That plan sounds simple enough, right? And, logically, we know it works. But if it is so simple, why do most people fail? The not-so-simple answer is because there is an emotion blocking the path. It could be fear or doubt or hopelessness, or any number of things. That emotion is sapping your motivation. Notice how those two words are almost the same emotion > motivation.
Perhaps, now you are thinking, “But, I’m just not athletic.” Or, “I tried and failed.” Or, “There can only be one winner.” Those may all be true, logical statements, but they are also statements driven by fear or doubt. Rather than try to make a new plan, let’s see if we can find a different emotion.
Let’s imagine that you are feeling sad that you will never win, but you imagine that if your dream comes true you would be feeling happy. In a way, the emotion of happiness is what you really want. In other words, you don’t have to be an Olympic athlete to enjoy playing a sport. And if you are an Olympic athlete, you don’t have to win a gold medal to succeed. In fact, people that win the gold medal often attribute their success to their competitors or teammates or fans at home.
Okay, so on one side of the gap, we feel sad. But we wish we felt happy. “Just be happy!” That’s a cliché that sounds simple, right? But it’s not. If it were so simple to be happy, we would already be happy. That’s the gap illustrated above. It’s like a gaping chasm or bottomless pit between who you think you are and who you want to be. The challenge or the key here is to find the emotion that bridges the gap between sad and happy.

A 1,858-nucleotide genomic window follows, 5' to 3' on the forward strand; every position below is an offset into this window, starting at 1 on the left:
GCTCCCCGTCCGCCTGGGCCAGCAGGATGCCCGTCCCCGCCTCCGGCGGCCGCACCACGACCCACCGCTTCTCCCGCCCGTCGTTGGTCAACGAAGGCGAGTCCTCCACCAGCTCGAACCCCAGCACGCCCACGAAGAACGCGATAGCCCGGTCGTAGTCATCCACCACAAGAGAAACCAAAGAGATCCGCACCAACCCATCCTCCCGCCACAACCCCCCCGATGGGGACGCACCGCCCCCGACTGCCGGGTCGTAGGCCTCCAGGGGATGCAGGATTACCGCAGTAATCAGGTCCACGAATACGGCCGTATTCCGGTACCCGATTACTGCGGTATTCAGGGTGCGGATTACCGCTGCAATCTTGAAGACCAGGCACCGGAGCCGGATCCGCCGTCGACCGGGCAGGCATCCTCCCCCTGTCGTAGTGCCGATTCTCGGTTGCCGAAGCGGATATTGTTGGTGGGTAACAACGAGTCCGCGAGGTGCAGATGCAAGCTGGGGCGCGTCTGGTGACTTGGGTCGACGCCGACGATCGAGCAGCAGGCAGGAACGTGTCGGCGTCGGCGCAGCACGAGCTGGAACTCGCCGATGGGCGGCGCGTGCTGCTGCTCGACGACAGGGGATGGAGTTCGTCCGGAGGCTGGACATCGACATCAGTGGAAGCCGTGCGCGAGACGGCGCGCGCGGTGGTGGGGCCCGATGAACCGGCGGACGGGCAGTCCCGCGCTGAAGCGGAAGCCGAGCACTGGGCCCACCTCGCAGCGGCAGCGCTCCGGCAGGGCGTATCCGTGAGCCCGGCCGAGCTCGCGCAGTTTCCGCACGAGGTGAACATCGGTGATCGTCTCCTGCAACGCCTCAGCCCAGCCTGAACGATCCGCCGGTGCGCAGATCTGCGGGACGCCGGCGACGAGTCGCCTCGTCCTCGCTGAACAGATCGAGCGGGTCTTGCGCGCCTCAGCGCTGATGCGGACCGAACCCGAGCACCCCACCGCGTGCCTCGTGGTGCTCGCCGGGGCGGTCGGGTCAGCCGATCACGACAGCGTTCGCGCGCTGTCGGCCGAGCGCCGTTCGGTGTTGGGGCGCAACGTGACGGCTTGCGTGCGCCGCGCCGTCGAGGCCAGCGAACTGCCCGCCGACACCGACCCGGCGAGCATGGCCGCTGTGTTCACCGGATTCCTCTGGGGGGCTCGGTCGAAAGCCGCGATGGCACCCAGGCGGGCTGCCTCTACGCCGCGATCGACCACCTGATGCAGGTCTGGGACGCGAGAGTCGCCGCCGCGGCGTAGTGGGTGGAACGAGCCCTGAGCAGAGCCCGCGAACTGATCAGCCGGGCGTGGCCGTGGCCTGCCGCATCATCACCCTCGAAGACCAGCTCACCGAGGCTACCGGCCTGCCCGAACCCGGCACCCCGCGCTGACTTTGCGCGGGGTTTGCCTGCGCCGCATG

Let’s say, looking deep inside, you think that what might get you out of bed in the morning is not happiness — after all, it is hard to be happy about something that hasn’t happened — but hopefulness. You have hope that you will win. And you have even more hope that you will be happy just playing the game, win or lose. You realize that is all you can control.
In this case, we have replaced happiness with hope. Hope becomes your new motivation.
We can use this technique to bridge any two emotions. Let’s say you are frustrated, and after some introspection, you realize what you need is some inspiration. Often, your first guess might still be too big. You might not be able to find inspiration either. So you can find a smaller bridge emotion. Maybe that smaller emotion is curiosity. You think to yourself, “We’ll I don’t seem to be successful doing it this way, what if I try another way? I’ll probably fail. But maybe I should expect to fail. It’s just an experiment. I won’t get mad if I fail because I can just try something different again. In fact, I’ll keep trying something new until I find the thing that works.”
You have just discovered perseverance as your motivator.
As you can see, there is no right or wrong answer. It takes some inner exploration, but one thing leads to the next, and suddenly you have that “Aha!” feeling.
Don’t worry, if you don’t quite understand this advanced idea yet — that is what the worksheet is for. We give you more examples and walk you through your own example step-by-step.
Download the "Bridge the gap" worksheets.